EAST SIDE — A scrapbook about the Memorial Day Massacre created by a 19-year-old witness. A decades-old ticket to a free circus at 108th and Ewing. A furnace worker’s hard hat from the U.S. Steel South Works plant.
The Southeast Chicago Archive and Storytelling Project documents and gives context to these historical items — and plenty more. It’s all housed on an interactive website now that is still being developed, with plans to be finalized early next year.
Four interactive storylines — mini-documentaries on local topics which incorporate the museum’s items and oral histories — are the online archive’s centerpiece. The storylines:
- The Memorial Day Massacre, where Chicago Police officers killed 10 striking steelworkers from the Republic Steel plant and wounded nearly 100 people.
- Mexican-American Journeys, which shares the experiences of those who immigrated to, lived and worked on the Southeast Side.
- The Closing of the Steel Mills, a look at deindustrialization and its impact on the community.
- From Wetlands to Waste, which highlights the environmental impacts from decades of heavy industry and Southeast Siders’ activism around environmental issues.
The first two storylines are finished and free to view online. Links to the featured items and interviews are included throughout, so users can dive deeper into their histories.
The piece on deindustrialization is planned for a late fall release. The environmental activism storyline is set for early spring.
The online archive also features 13 curated collections on local social life, Black workers’ experiences in the steel mills, union organizing, small shops and more.
The storylines are “very intense and very complicated, from a technical standpoint,” said Rod Sellers, volunteer director of the Southeast Chicago Historical Museum. Located in the Calumet Park Fieldhouse at 9801 S. Avenue G, the one-room museum has been closed since the start of the pandemic.
Many of the museum’s nearly 200 oral histories, featured in the storylines and elsewhere on the site, were completed by Sellers and his students at George Washington High School in the ’90s and early 2000s.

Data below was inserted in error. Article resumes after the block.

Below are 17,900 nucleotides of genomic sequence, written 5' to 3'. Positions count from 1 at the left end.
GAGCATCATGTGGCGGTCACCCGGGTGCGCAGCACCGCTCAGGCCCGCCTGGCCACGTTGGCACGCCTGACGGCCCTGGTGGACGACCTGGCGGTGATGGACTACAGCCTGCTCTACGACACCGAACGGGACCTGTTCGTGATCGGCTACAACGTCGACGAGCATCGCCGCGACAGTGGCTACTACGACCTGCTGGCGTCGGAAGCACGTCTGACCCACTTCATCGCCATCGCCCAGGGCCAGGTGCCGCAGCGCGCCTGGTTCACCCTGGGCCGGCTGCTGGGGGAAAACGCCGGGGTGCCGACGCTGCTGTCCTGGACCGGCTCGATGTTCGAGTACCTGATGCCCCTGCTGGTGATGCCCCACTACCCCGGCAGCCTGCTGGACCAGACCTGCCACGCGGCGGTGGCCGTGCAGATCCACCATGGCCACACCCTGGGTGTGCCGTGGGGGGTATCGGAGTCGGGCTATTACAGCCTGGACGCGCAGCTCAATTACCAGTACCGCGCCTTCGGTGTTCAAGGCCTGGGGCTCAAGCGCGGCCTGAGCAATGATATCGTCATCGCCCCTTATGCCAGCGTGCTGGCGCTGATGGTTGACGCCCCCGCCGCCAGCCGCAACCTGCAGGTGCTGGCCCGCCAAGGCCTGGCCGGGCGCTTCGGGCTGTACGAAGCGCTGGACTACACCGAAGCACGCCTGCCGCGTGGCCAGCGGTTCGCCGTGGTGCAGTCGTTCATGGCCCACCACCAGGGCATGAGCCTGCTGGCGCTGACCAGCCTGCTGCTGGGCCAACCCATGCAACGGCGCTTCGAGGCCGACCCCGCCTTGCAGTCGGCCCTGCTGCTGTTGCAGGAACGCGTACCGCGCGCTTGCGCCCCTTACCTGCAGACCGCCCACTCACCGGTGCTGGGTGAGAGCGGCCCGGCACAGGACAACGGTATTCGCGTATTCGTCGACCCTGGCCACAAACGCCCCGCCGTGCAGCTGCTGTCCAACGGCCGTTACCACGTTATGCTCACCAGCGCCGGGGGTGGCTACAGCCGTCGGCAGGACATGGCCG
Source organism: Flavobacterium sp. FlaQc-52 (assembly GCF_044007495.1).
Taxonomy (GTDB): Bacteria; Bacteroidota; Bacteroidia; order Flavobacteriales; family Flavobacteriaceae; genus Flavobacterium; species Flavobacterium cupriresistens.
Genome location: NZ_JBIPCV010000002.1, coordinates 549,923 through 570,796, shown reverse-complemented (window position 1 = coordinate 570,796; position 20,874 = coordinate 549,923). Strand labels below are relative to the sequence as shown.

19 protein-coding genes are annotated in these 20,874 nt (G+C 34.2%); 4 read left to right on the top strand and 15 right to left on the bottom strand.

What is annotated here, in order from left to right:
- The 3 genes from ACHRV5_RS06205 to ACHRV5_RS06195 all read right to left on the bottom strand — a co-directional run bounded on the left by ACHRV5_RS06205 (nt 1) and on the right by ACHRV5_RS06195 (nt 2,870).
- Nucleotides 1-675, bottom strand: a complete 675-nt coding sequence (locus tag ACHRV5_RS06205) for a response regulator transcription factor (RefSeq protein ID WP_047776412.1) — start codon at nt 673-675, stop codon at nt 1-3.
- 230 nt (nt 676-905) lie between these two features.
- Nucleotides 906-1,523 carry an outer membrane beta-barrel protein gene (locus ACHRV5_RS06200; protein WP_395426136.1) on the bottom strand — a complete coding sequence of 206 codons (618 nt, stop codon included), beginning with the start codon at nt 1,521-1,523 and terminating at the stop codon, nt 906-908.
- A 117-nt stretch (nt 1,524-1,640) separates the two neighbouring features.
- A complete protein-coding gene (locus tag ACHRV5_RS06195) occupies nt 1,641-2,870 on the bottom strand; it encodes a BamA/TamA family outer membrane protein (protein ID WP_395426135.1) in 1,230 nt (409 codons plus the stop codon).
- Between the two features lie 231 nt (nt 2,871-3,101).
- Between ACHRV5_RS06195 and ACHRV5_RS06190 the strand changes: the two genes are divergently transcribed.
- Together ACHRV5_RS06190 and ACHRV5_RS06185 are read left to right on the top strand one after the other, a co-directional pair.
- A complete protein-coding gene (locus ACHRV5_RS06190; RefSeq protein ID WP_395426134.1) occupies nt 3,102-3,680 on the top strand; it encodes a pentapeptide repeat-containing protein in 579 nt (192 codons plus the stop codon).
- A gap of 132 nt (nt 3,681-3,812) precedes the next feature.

The items displayed on the archive, and residents’ stories about those items, make an underappreciated community’s history “come alive,” project director Christine Walley said.
A Southeast Side native, Walley’s father worked for Wisconsin Steel until the company closed its South Deering plant in 1980. She’s now a professor of anthropology at the Massachusetts Institute of Technology.
“There was this feeling after the mills had closed, for a lot of people, [that the Southeast Side was] this passed-over area,” Walley said. “There’s an amazing history down underneath the Chicago Skyway that people aren’t aware of. This kind of project can convey that more broadly.”
Sellers will consider the archive’s rollout a success if Chicagoans use it to become more aware of the community’s rich history, he said.
The Southeast Side is “a forgotten part of the city” for many outsiders, Sellers said. In return, he jokes he doesn’t keep up with anything north of 79th Street.
But Southeast Siders’ stories must be heard, Sellers said. They aren’t just of local importance; they — and the museum’s archive, by extension — reflect recurring themes in United States history.
Though some of the items in the archive are nearly a century old, and some interviews date back a few decades, the stories they tell remain relevant.
“Industrialization, immigration, unionization — those things all played out on the Southeast Side of the city,” he said.
The first major wave of Mexican immigrants settled on the Southeast Side in the early 20th century. Now, Hispanic and Latino people comprise 82 percent of East Side’s population and 60.5 percent of Hegewisch residents.
The Memorial Day Massacre took place at Republic Steel’s facility near 116th Street and Burley Avenue. More than eight decades later, the site is again a community flashpoint as environmental activists — including students and faculty at George Washington High, less than a mile away — organize to stop a fifth metal scrapper from opening.
Residents have also pushed back against the expansion of a federal dump site near Calumet Park, toxic pollutants and more. They’ve been “very much involved with pollution and environmental issues” in recent decades, Sellers said.
“Prior to that, those were kind of downplayed because of the economy,” Sellers said. “One quotation that comes up again and again in that area — back in the day when the mills were operating — was, ‘If there’s soot on the windows, there’s food on the table.'”
Walley explored the community’s ongoing issues of environmental justice and economic opportunity in her book “Exit Zero: Family and Class in Postindustrial Chicago.” She and her husband, filmmaker Chris Boebel, made the book into a documentary.
Boebel is also co-director of the website team, which includes creative director Jeff Soyk — who designed the site — and archivist Derek Potts.
The archive was funded by the National Endowment for the Humanities, The Gaylord and Dorothy Donnelley Foundation and MIT.
Much like the online archive, the “Exit Zero” book and film relied heavily on the museum’s collections. With those projects, “we had the chance to experience the incredible wealth of materials in this community museum and how amazing it is,” Walley said.
In working on the Southeast Chicago archive, “we’ve only been increasingly astounded” by the museum’s collections and preservation work, she said.
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